mechanics, but because the theme is weird and detracts from
      gameplay. I'm sure that the dreams of Aborigines sounds like a
      good, unique theme; but how is this helpful to the gameplay as is?
      I read that the designers' original theme was changed, and that's a
      shame – because the new theme simply does NOT work. A theme is
      added to many of these "abstract" games to help people better
      associate pieces with the rules and mechanics. I am a big fan of
      adding themes to games, but this is one case where they should have
      just left it alone.

      4.) Strategy: Once gameplay is actually understood, however,
      some interesting strategies present themselves. Most area control
      games use only one type of unit (a la the caballeros in El Grande).
      Here there are three types of units, each with a different level of
      rarity. This, combined with the initial setup should determine
      one's strategic drive for the remainder of the game; but if a player
      hoards cards, they can possibly pull off a coup in a certain area.
      A player can try to maximize their hand, or they can try to maximize
      their presence on the board. To my chagrin, I quickly found out
      that making a strategy out of collecting card sets might serve well
      as a tiebreaker, but that it wasn't very viable as a main strategy.
      Knowing when to score a territory is also crucial; and if it wasn't
      for the scorpions, the game's strategy would be elegant and superb.

      5.) Randomness: But those scorpions are extremely random and
      annoying. They often cause the game to feel close to a total luck
      fest and can destroy one's carefully placed strategy. Yes, they
      will keep the scores closer together; but who wants to gain a pile
      of points, just to lose them again – solely because they are in
      first place. This is a game that "bashes" the leader, no help from
      the players necessary. Fortunately, however, the game
      includes "Advanced" rules. They include:
      · Scorpions no longer sting. This is the biggest and most
      important change. Let's keep the scorpions as a time mechanism, but
      that's it!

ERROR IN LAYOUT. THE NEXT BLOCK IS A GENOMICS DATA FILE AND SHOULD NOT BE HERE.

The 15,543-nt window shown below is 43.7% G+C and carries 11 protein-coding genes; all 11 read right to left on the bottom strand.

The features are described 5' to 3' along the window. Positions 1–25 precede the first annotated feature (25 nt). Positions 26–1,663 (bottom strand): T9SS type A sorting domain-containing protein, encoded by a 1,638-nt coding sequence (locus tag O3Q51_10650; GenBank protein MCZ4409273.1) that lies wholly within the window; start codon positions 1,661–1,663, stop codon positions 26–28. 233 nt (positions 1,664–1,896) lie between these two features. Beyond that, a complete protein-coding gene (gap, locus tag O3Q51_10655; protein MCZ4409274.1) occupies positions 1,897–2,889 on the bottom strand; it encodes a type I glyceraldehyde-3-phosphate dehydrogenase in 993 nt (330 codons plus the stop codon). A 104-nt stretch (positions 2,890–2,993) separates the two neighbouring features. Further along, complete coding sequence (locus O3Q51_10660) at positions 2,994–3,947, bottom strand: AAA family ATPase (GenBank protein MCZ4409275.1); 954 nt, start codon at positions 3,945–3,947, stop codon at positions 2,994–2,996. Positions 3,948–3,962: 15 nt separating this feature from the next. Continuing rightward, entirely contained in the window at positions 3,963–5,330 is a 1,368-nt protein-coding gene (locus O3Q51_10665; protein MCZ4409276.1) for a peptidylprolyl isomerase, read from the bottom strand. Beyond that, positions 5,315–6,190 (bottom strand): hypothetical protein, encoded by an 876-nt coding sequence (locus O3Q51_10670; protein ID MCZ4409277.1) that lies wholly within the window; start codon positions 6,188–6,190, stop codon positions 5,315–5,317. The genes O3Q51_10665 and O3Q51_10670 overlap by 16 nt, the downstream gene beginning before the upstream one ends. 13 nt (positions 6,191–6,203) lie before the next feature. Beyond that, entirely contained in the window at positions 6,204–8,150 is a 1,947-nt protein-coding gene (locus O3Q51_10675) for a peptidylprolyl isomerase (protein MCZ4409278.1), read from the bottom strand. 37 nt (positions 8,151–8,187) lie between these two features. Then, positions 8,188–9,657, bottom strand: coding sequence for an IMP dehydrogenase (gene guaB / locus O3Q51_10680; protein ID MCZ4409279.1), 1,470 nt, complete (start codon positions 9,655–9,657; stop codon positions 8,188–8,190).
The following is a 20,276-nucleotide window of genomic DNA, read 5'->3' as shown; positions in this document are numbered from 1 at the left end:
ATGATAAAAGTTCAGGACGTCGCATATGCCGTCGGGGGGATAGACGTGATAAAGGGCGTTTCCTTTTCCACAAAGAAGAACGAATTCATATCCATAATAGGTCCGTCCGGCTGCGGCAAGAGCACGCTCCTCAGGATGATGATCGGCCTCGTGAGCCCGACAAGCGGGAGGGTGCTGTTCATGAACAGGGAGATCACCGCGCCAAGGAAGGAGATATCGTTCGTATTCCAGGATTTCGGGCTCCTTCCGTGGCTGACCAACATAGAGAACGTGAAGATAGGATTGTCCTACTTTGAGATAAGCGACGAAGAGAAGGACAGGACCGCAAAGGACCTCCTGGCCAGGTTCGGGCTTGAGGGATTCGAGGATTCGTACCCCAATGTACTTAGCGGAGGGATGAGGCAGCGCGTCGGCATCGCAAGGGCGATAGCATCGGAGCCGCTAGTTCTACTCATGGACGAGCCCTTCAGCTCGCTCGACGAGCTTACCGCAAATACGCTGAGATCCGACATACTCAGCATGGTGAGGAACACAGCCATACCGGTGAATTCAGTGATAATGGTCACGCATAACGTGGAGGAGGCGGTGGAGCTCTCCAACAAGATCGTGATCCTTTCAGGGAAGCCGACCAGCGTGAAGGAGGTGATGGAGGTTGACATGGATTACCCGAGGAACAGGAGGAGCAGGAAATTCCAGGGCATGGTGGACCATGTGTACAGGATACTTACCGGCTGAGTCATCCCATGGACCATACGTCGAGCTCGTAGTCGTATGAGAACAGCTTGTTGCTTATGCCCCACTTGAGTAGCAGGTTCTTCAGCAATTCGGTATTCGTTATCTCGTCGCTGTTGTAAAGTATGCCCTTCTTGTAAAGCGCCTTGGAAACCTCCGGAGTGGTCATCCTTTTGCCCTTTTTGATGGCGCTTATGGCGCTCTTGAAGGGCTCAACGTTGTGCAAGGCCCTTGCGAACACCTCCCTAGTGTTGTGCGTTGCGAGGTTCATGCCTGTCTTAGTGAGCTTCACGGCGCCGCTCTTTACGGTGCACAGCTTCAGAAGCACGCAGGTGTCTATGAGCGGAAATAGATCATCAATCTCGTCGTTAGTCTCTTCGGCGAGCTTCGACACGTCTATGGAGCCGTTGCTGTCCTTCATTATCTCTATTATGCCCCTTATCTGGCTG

· Players can place their initial token setup on the board.
      This will probably appease some – although I personally like dealing
      with how the initial setup turns out.
      · Remove one ancestor card and one elder card from each pile
      giving one card of each type to the players. On a turn, a player
      can play one of these cards instead of the card from an area. This
      changes the game a lot, but for the better.
      · Remove the two Scorpion cards and five double cards from the
      Rite deck. Each player starts the game with one double card. This
      really helps eliminate randomness from the deck and keeps play fair
      and balanced.
      I really like these "advanced" rules; in fact, if you play the game
      with me, they are "required" rules. They make gameplay so much
      better, and I can't imagine playing without them. I would go so far
      as to recommend that all four of them should be implemented into
      gamers' first games – there's just no point into playing the basic

      6.) Fun Factor: When I play a game with people who've never
      played "German" games before, Wongar is not on my list. Its theme
      (an important factor for new players) is retroactive, its mechanics
      are slightly complicated, and good strategy is fairly elusive in
      it. Yet, for those who love El Grande, this game is slightly
      similar, but with a touch of other mechanics thrown in. When played
      with the advanced rules, Wongar can be a lot of fun; but only with
      experienced gamers.

      And that wraps up my view on Wongar. I like the game, and will
      gladly play it again; but only with the advanced rules. The theme,
      which doesn't have to be present, is not just laid on top of the
      mechanics, but overshadows them, confusing all. The game is
      beautiful, and plays well – so if you don't mind the strange theme,
      and like area- control games, this is one of the best, rules wise.
      The combination of Borg and Moon has produced a fantastic game for
      us here. If only Goldsieber had left it alone.

      Tom Vasel